Borderline views: The myth of the nation state in the Middle East

Prior to the invasion of Iraq almost 20 years ago, the Middle East was perceived by an ignorant world as a homogeneous Arab region.

Map of Middle East (photo credit: Courtesy)
Map of Middle East
(photo credit: Courtesy)
The media is full of obituaries for the nation state in the Middle East. One hundred years after the outbreak of World War I and the Sykes Picot Agreement which determined the framework for the re-division of the Middle East into states in place of the dismantled Ottoman Empire, these states appears to finally be falling apart. Nowhere is this more apparent than in Iraq and Syria, as Islamic State (IS) controls large swaths of land as well as towns straddling the boundaries between the two countries, with Lebanon and Jordan under immediate threat.
But there never were any real nation states in this region, if what we mean by a nation state is a state populated almost entirely by a single national group. For almost 100 years, the worlds’ ignorance of the ethnic realities of the Middle East, accompanied by maps and atlases which depict the states of the region separated from each other by borders, created an image of a European- style state system, about which we are about to become nostalgic even though it never existed in reality.
Prior to the invasion of Iraq almost 20 years ago, the Middle East was perceived by an ignorant world as a homogeneous Arab region. There was no knowledge of, or even in interest in (with the exception of a few knowledgeable reporters and ivory tower scholars) the complex internal differences within and between the states of the region.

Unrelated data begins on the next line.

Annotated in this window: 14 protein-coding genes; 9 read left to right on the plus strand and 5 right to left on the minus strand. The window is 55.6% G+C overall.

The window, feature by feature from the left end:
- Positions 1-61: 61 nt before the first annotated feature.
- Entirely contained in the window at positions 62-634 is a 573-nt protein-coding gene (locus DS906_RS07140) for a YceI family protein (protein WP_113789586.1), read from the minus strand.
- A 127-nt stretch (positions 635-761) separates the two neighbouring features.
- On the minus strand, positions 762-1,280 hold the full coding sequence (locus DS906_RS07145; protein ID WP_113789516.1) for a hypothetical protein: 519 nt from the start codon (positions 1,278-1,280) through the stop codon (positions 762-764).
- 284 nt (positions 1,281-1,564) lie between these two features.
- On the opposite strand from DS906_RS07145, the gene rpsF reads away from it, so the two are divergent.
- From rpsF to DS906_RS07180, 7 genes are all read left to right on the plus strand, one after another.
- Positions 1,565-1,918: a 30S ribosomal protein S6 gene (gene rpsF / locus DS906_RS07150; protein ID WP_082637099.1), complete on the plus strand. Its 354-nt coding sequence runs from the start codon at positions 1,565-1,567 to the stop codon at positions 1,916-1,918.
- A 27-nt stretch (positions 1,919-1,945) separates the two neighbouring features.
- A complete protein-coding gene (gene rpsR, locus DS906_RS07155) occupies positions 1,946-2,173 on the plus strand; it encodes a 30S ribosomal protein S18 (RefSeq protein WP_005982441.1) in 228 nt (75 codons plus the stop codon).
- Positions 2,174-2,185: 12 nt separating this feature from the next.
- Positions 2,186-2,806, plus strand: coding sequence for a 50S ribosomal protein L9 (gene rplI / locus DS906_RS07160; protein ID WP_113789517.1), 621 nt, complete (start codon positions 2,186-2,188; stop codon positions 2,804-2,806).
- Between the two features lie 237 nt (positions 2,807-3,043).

Who was really aware that Syria was controlled by a small Alawite minority, consisting of no more than 10 percent of the country’s population? Or that the “state” of Lebanon was an artificial territorial construct created by the French mandate, based on the outcome of a bogus census, which ensured that this newly created state would be controlled by Maronite Christians, in a country where large Sunni, Shi’ite and Druse populations also desired power.
Or that Saddam Hussein’s Iraq was a really a country of three distinct ethnic regions, where the Shi’ites and the Kurds were forced to be part of a political system which was based on the oppressive rule of the Sunni minority? The one ethnic national group which occupied a clearly defined territory and around which it would have been quite logical to draw a boundary, the Kurds, never achieved national statehood, as their region was carved up between Iran, Iraq and Turkey as a result of the realpolitik considerations of the superpowers of the time. They have struggled for independence ever since and it is somewhat ironic that in the wake of the political changes and internal instability in Iraq in the post-Saddam Hussein era, just when the Kurds began to take control of their own destiny for the first time in almost a century, along has come IS and wrested major parts of their territory, including valuable oil-producing regions, away from them.
The concept of the nation state was a European idea, reaching its peak in the immediate aftermath of World War I, as the great European empires of the 18th and 19th centuries were finally disassembled. The same geopolitical principles which were applied to the re-territorialization of post-World War I Europe were applied to, and superimposed on, those parts of the Middle East which had been part of the Ottoman Empire.
It was a political and territorial system which bore little relation to the realities of the ethnic distributions of the population. Nor did it take into consideration the ways in which political power had been practiced among the regions’ populations until then – a distinctly non-European mode of political behavior. As time passed, and given the hegemony of the Western world within the international system, these states became accepted as part of the global system of power.